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Currently, there isn't a NetworkStream.Peek method in C#. What is the best way of implementing such a method which functions just like NetworkStream.ReadByte except that the returned byte is not actually removed from the Stream?

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This is a fine question, but just because I'm curious: why would you want to do this? –  Justin R. Feb 4 '10 at 1:30
1  
I need to examine the bytes found in the NetworkStream which contains information for deciding on which method/class to use to process the Stream and that's why I would need the Peek feature. –  Lopper Feb 4 '10 at 1:46
    
I'll tell you why I want this: If you want to connect a client and server via SslStream, the SslStream.AuthenticateAsClient sends the client hello over the wire. The SslStream.AuthenticateAsServer requires the server cert specified in its arguments. If you want to support SNI, you need to peek the NetworkStream bytes to determine the requested server name before instantiating SslStream class on the server. –  Edward Ned Harvey Jan 3 at 6:17

4 Answers 4

up vote 5 down vote accepted

If you don't need to actually retrieve the byte, you can refer to the DataAvailable property.

Otherwise, you can wrap it with a StreamReader and invoke its Peek method.

Note that neither of these are particularly reliable for reading from a network stream, due to latency issues. The data might become available (present in the read buffer) the very instant after you peek.

I'm not sure what it is that you intend to do with this, but the Read method on NetworkStream is a blocking call, so you don't really need to check for status, even if you are receiving in chunks. If you are trying to keep the application responsive while reading from the stream, you should use a thread or asynchronous call to receive the data instead.

Edit: According to this post, StreamReader.Peek is buggy on a NetworkStream, or at least has undocumented behaviour, so be careful if you choose to go that route.


Updated - response to comments

The notion of a "peek" on the actual stream itself is actually impossible; it's just a stream, and once the byte is received then it is no longer on the stream. Some streams support seeking so you could technically re-read that byte, but NetworkStream isn't one of them.

Peeking only applies when are reading the stream into a buffer; once the data is in a buffer then peeking is easy because you just check whatever's at the current position in the buffer. That's why a StreamReader is able to do this; no Stream class will generally have its own Peek method.

Now, for this problem specifically, I question whether or not this is really the right answer. I understand the idea of dynamically selecting a method for processing the stream, but do you really need to do this on the raw stream? Can you not read the stream into a byte array first, or even copy it into a MemoryStream, and process it from that point on?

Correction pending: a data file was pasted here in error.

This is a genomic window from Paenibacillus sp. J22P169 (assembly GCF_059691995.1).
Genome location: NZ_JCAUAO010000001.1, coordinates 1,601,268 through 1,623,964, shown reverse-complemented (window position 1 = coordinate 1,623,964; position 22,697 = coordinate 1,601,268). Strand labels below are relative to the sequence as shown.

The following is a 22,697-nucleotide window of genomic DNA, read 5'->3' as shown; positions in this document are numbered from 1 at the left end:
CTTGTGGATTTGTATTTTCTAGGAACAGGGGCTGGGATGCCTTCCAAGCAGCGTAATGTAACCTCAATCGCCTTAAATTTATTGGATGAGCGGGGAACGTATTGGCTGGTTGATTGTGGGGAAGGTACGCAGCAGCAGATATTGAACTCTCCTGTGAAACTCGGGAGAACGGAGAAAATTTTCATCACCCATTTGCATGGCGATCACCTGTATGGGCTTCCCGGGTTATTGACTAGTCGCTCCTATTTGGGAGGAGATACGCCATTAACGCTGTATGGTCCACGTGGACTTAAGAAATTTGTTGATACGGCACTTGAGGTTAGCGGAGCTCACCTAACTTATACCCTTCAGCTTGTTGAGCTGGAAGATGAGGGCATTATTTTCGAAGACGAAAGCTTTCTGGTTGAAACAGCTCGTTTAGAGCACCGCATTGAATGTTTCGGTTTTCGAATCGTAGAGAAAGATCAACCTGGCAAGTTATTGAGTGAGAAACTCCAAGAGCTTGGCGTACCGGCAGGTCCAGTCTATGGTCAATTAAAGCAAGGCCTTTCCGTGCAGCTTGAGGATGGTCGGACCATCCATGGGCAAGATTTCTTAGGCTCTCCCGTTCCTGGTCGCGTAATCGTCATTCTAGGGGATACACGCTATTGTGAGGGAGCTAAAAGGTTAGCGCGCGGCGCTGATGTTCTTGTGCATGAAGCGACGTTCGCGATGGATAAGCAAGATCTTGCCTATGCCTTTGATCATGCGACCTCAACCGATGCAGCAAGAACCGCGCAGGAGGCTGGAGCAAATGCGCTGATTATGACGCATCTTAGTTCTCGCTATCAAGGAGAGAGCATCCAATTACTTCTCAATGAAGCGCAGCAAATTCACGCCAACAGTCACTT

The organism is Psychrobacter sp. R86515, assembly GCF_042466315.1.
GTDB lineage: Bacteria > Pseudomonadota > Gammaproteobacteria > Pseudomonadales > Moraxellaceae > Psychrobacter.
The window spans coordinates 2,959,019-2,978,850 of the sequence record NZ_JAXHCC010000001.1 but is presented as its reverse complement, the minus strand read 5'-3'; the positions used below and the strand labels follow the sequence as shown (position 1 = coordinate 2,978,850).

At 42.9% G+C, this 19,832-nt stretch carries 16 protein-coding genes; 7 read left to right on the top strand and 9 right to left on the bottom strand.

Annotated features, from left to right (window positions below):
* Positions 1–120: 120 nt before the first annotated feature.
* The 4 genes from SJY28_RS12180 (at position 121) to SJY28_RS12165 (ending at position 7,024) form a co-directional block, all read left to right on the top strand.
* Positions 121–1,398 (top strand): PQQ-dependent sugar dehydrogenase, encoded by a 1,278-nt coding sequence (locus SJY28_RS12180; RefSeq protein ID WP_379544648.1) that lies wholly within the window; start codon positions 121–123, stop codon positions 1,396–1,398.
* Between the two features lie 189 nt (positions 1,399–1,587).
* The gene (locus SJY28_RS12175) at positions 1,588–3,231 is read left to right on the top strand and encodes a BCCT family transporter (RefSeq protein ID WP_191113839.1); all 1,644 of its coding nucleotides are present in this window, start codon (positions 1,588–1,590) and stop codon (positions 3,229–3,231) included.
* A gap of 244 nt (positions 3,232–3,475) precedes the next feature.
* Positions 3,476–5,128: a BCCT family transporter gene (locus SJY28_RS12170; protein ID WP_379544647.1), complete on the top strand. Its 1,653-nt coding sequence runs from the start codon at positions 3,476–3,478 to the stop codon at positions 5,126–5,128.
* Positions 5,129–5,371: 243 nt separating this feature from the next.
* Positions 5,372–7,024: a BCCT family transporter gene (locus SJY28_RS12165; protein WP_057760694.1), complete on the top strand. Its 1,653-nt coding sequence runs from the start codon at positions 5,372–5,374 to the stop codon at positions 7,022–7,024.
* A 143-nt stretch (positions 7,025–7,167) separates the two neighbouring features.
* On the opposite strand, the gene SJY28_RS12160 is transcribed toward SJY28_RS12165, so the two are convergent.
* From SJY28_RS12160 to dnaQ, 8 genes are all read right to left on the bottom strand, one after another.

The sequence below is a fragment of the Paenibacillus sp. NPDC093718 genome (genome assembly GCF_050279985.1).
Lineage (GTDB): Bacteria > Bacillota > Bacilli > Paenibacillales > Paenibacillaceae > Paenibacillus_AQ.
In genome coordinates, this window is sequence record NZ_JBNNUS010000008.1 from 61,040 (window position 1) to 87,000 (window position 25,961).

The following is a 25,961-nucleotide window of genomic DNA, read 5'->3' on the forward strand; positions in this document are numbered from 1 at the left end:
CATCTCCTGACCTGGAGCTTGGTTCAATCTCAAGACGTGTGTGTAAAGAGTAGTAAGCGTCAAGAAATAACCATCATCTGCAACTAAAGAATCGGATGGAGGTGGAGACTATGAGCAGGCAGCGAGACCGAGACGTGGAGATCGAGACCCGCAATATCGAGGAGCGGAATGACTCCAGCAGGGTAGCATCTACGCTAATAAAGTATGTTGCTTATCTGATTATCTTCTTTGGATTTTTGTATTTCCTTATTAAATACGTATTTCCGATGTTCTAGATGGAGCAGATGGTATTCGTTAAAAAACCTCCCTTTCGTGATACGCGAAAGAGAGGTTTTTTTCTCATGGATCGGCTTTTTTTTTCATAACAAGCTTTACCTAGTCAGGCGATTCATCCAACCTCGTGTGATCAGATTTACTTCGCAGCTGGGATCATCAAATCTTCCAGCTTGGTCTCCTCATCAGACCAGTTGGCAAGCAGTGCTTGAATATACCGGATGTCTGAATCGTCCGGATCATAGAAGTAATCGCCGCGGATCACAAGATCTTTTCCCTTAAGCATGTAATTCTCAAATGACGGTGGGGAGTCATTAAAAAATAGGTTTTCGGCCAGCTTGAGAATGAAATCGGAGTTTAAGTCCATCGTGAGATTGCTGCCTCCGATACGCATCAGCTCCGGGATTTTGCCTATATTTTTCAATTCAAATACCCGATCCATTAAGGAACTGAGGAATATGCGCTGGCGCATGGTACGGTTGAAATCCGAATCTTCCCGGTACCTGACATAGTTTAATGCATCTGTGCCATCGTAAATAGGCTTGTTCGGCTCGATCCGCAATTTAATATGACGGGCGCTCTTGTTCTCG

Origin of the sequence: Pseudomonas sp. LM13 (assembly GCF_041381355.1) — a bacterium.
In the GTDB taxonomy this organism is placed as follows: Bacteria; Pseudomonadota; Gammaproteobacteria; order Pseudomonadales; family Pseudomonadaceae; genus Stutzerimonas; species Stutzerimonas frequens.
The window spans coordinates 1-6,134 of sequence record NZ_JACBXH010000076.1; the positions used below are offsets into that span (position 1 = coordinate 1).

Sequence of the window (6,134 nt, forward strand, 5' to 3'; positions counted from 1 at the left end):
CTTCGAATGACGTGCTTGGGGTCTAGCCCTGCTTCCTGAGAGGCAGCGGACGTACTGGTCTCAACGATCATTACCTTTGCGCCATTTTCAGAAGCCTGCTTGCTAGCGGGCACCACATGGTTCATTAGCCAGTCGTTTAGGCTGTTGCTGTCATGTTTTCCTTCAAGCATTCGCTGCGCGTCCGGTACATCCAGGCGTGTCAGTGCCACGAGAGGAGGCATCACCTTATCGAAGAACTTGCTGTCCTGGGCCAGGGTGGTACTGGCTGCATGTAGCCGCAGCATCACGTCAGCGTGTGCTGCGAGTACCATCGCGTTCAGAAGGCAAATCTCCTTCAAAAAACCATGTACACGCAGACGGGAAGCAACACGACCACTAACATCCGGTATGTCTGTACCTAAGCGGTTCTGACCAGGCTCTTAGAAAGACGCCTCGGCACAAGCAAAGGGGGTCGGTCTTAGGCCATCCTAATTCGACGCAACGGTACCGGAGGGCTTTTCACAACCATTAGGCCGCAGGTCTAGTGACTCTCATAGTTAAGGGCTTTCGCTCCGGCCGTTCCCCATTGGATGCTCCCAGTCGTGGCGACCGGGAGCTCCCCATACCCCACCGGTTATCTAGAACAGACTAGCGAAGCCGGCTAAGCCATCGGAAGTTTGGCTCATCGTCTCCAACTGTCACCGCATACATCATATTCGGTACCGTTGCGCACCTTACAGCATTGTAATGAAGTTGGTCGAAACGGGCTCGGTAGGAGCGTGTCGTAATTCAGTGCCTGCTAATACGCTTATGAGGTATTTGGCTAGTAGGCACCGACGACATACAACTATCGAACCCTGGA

The main issue I see is that if something bad happens when you're reading from a network stream, the data is gone. But if you read it into a temporary location first, you can debug this. You can find out what the data was and why the object that was trying to process the data failed halfway through.

In general, the very first thing you want to do with a NetworkStream is read it into a local buffer. The only reason I can think of not to do this is if you're reading an enormous amount of data - and even then, I might consider using the file system as an intermediate buffer if it won't fit in memory.

I don't know your exact requirements, but from what I've learned so far, my advice would be: Don't try to process your data directly from the NetworkStream unless there is a compelling reason to do so. Consider reading the data into memory or onto disk first, then processing the copy.

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I do need to actually retrieve the byte. But I do not want it to be removed from the Stream since the byte contains information for deciding on using which method/class to further process the stream. –  Lopper Feb 4 '10 at 1:51
1  
So, get the byte, decide which method/class to use, then use it. Do you need the byte to still be in the stream after you decide? If so: bad protocol - using the same byte for two purposes. –  John Saunders Feb 4 '10 at 1:56
    
@John Saunders: I totally agree, but I have dealt with devices (for which I don't control the protocol) that do exactly this. The first few bytes are a magic number and a content length, and these in turn need to be used to calculate a checksum that appears at the end. So even though it's a bad protocol, it is also, sadly, a real one. –  Aaronaught Feb 4 '10 at 2:08
    
that's not a problem - I've dealt with that before. The issue would be one where half a byte is used for a message type, the other half is part of the message. In that case, you have to peek. But magic number and length can be read out, and passed to a factory method, along with the stream (containing length) more bytes. –  John Saunders Feb 4 '10 at 5:07
    
@John Saunders: Indeed it can, which was the rationale behind my suggestion of reading it into a local buffer first. Another option would also be to only read just the header into a buffer, then pass that to the factory, which I think is what you're alluding to. I think I still prefer the former; doing any processing directly on a NetworkStream can be quite painful to debug... –  Aaronaught Feb 4 '10 at 14:10

If you have access to the Socket object, you could try the Receive method, passing SocketFlags.Peek. This is analogous to the MSG_PEEK flag that can be passed to the recv call in BSD Sockets or Winsock.

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Thanks, this helped. –  EricLaw Nov 11 '11 at 21:23